28 February 2018   Leave a comment

In what should be the coldest part of the Arctic winter (the sun is still below the horizon during the “day”), temperatures are almost 50ºF above normal and it some places in northern Greenland the temperatures are actually above freezing.  The warm temperatures are an ill augur for sea ice this summer and problematic for weather patterns throughout the upcoming summer.  At the same time, Europe is experiencing unusually cold temperatures due to a blast of Siberian air coming in from Siberia (dubbed the “Beast from the East” by those unfamiliar with cold weather).  Rome has experienced its first snowfall in six years.  Climate change brings unpredictable weather.

Northern Hemisphere Temperatures                                                                              A Cold Front Coming into the City of London on Tuesday

                                                       snow photo london

 

I get press reports from the US Treasury on a daily basis and today I got a report that included a chart that is reproduced below.  I find the data fascinating because it reveals how much money is being held in offshore accounts although not necessarily by American citizens (many non-Americans buy US assets and also wish to hide them).  It is hard to believe that the people of the Cayman Islands (population 62,083), Luxembourg (population 537,039), Singapore (population 5,763,984), Bermuda (population 61,163), or the British Virgin Islands (population 31,543) are so phenomenally wealthy that they could own so much wealth on their own.  One cannot stash their money in such places cheaply, but apparently, if one is rich enough, it is quite common.

 

Foreign Holdings of US Securities, by country and type of security for the major investing countries into the US, as of June 30, 2017
Billion of Dollars
Total Equities Long-Term Debt Short-Term Debt Other
Japan 1,999 490 235 1,215 58
Cayman Islands 1,688 927 128 529 103
United Kingdom 1,562 844 31 644 43
China, mainland 1,541 194 180 1,163 3
Luxembourg 1,401 531 68 703 98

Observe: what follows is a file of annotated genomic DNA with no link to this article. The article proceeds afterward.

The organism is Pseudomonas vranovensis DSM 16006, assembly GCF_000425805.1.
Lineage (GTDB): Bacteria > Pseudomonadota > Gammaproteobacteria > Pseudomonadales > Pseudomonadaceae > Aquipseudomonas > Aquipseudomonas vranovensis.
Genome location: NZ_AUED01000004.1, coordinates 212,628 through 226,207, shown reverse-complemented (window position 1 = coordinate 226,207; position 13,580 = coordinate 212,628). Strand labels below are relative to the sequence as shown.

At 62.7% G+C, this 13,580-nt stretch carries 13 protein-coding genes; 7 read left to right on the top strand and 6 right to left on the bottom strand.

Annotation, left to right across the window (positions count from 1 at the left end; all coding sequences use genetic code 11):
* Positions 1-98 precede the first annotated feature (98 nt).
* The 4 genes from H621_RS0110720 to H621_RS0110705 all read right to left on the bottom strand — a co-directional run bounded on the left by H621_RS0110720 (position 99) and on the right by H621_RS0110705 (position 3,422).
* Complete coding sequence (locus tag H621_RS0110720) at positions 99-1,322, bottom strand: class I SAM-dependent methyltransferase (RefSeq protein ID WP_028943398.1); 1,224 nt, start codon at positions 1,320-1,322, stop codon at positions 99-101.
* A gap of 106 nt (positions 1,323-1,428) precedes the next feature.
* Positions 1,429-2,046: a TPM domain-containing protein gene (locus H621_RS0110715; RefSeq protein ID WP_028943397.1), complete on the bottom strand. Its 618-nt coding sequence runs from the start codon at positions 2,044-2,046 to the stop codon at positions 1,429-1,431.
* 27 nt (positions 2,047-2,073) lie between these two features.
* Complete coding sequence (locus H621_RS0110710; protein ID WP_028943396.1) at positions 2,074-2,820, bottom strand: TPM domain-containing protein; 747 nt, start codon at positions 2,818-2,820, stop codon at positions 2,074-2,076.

Ireland 1,077 296 78 563 141
Canada 1,065 810 29 213 14
Switzerland 825 413 22 356 34
Belgium 618 38 16 548 15
Taiwan 564 56 228 277 4
Germany 427 208 27 187 5
Netherlands 398 254 15 114 15
Hong Kong 350 96 10 181 64
Singapore 349 167 10 154 17
Norway 340 239 * 100 1
Bermuda 318 95 45 154 24
France 292 154 9 113 16
South Korea 282 102 36 134 11
Brazil 277 5 * 253 18
Australia 272 193 6 64 9
Kuwait 233 160 5 44 24
Saudi Arabia 202 46 6 108 42
Sweden 180 130 1 49 *
British Virgin Islands 166 112 2 41 11
United Arab Emirates 147 80 1 57 9
Rest of World 1,863 549 73 1,065 175
Total 18,436 7,188 1,263 9,031 954
Source:  US, Department of the Treasury, “Preliminary Report on Foreign Holdings of US Securities At End-June 2017,”28 February 2018.  Accessed at: https://home.treasury.gov/news/press-releases/sm0301

 

The RAND Corporation (a strategic think-tank that has been around for a very long time) has published a new book entitled “U.S. Presence and the Incidence of Conflict“.   The book, however, is available for a free download for those who has a special interest in US foreign policy.  The press release on the book summarizes its findings in this way:

“Troop presence and military assistance have different effects. Stationing U.S. troops abroad may help deter interstate war. A large U.S. regional troop presence may reduce the likelihood of interstate conflict in two ways: by deterring potential U.S. adversaries from initiating interstate wars or by restraining U.S. allies from initiating militarized behavior. However, U.S. military presence may increase interstate militarized activities short of war. U.S. adversaries may be more likely to initiate militarized disputes against states with a larger U.S. in-country troop presence. Troop presence and military assistance have different effects. Stationing U.S. troops abroad may help deter interstate war. A large U.S. regional troop presence may reduce the likelihood of interstate conflict in two ways: by deterring potential U.S. adversaries from initiating interstate wars or by restraining U.S. allies from initiating militarized behavior. However, U.S. military presence may increase interstate militarized activities short of war. U.S. adversaries may be more likely to initiate militarized disputes against states with a larger U.S. in-country troop presence. However, provision of U.S. military assistance may be associated with increased state repression and incidence of civil war.  “

I will likely download the book and read it in the near future.  Some of these conclusions conform to some of my own views on the US presence abroad.  I find the idea that “U.S. troop presence does not appear to reduce the risk of intrastate conflict or affect the level of state repression” highly suspicious.

Posted February 28, 2018 by vferraro1971 in World Politics

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